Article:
Note that these potential shock currents flow through the ground contact of the outlet, and avoid the neutral and hot contact current paths. So any GFCI outlet wired on a branch circuit extension downstream of an RPBG outlet will probably not sense unbalanced H-N currents and thus won’t trip as designed. In fact, because the GFCI can’t disconnect its own ground contact from the now electrified ground wire, even if it trips, there will still be the full branch current available for the ground fault path up to the circuit breaker trip current (typically more than 20A).

Photo 2. Even a voltmeter will fail to identify a reverse polarity bootleg ground outlet if you simply measure from hot-to-ground, ground-to-neutral, and hot-to-neutral.

Testing with a voltmeter

Don’t think a voltmeter is any smarter than a 3-light cube tester. If you simply measure from H-G, G-N, and H-N using any analog or digital voltmeter, you’ll find an RPBG outlet will appear normal (Photo 2). The only hint there’s a bootleg ground is that the G-N reading will be very close to 0V, while in a loaded branch circuit with correctly isolated G-N outlets, you’ll likely see at least 1/2 to a few volts difference between ground and neutral due to voltage drops in the neutral bus.

Testing with an impedance tester

Now that we know a 3-light tester and a voltmeter can’t identify RPBG outlets, what other device can we try? A ground loop impedance tester, perhaps? Although it can properly identify a bootleg ground due to the G-N impedance being too low, it cannot identify an RPBG either. See my proof of concept video at

Photo 3. A ground impedance tester can identify a receptacle with a bootleg ground, but it can’t tell if the outlet has correct or reverse polarity.

In Photo 3, the ground impedance tester is indicating a (F)alse bootleg ground, but the device can’t tell if the outlet has correct polarity or reverse polarity. It only indicates the false ground with a flashing (F) because the ground-to-neutral impedance is too low. But if an RPBG outlet is feeding an extension outlet on that same branch circuit, the extra resistance of the added wire length would fool the ground impedance tester, indicating 100% Code compliance. Even a visual inspection of a “properly wired” extension outlet fed from an RPGB outlet probably wouldn’t turn up any obvious problems. Note that its neutral and ground connections are both at 120V with respect to earth potential.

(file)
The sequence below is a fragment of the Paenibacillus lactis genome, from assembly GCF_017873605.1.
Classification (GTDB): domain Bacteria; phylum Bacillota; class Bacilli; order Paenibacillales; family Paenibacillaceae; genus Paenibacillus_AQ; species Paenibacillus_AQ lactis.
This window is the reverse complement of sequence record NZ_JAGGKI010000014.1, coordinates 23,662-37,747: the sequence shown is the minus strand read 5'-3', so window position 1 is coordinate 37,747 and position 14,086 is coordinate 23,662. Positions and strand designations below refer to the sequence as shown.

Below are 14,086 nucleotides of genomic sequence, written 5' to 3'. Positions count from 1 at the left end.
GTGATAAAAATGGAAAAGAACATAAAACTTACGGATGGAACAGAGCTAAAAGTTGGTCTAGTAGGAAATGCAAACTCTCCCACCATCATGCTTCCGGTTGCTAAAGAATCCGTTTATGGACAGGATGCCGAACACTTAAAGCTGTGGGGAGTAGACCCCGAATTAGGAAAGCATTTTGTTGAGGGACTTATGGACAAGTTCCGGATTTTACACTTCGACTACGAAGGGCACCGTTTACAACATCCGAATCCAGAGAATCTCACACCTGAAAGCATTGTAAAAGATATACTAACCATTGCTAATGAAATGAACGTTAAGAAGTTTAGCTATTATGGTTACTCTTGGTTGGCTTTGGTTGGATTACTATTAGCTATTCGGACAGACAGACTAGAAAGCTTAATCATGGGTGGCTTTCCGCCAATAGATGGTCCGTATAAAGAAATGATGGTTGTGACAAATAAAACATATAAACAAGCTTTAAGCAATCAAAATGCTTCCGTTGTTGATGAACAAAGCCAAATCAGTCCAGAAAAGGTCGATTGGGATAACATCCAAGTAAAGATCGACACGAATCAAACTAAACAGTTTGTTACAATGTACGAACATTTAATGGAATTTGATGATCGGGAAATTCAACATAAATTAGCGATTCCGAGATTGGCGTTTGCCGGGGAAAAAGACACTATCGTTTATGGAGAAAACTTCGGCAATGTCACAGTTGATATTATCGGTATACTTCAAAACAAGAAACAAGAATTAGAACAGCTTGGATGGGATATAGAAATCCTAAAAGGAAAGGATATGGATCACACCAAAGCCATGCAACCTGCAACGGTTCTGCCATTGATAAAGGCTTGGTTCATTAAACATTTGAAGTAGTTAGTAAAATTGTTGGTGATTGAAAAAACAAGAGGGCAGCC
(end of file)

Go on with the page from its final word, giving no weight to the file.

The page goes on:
A testing solution that works

The gold standard method to identify this sort of miswired outlet device is to use a voltmeter connected to a known good earth ground to test each hot, neutral, and ground conductor in all outlets. But in reality, this type of test isn’t done except perhaps as part of a post-accident forensics investigation.

Photo 4. A simple non-contact voltage tester will beep or light up inches away from the face of an outlet that has been miswired in a reverse polarity bootleg ground arrangement.

However, a simple test you can use is to check the outlet with a mid-voltage non-contact capacitive voltage tester (90V to 1,000V range), commonly referred to as an non-contact voltage tester (NCVT) When this tester is used on a properly wired outlet, you’ll hear a beep or see a light only when its tip is inserted in the “hot slot” of an outlet. However, when this type of tester gets anywhere near the front or ground contact of an RPBG miswired outlet, it typically beeps/lights from inches away, because the internal ground strap in the outlet will be biased to 120V, which provides a large electrified surface area (Photo 4). The green light on the left and center outlets indicates no or low-voltage (under 40V), while the red light on the right outlet indicates a hot ground condition (typically more than 40V for most standard sensitivity NCVTs). Although using a DMM to test between a known earth ground to each outlet contact is the gold standard, adding this NCVT check for RPBG outlets to your test procedure could save lives and dollars.    

Sokol is lead instructor of the No~Shock~Zone seminars and writer for He can be reached at

SIDEBAR 1: Interconnected Outlet Fault Currents

While the shock hazard created by a reverse polarity bootleg ground (RPBG) outlet is bad enough, if multiple appliances or gear are plugged into separate electrical outlets — one of which is wired incorrectly as a RPBG — then any signal or control cable between the appliances will be subject to short circuit fault currents between the correctly wired outlet’s ground and the RPBG outlet’s ground, which is actually connected to the incoming hot wire. Because these signal cables are typically small diameter (22 gauge), they don’t offer a low enough impedance to created sufficient fault current that will trip a 15A or 20A circuit breaker. The interconnecting gear often becomes the “fuse” heating up red hot before a wire or circuit board trace melts and opens the ground fault path (Photo).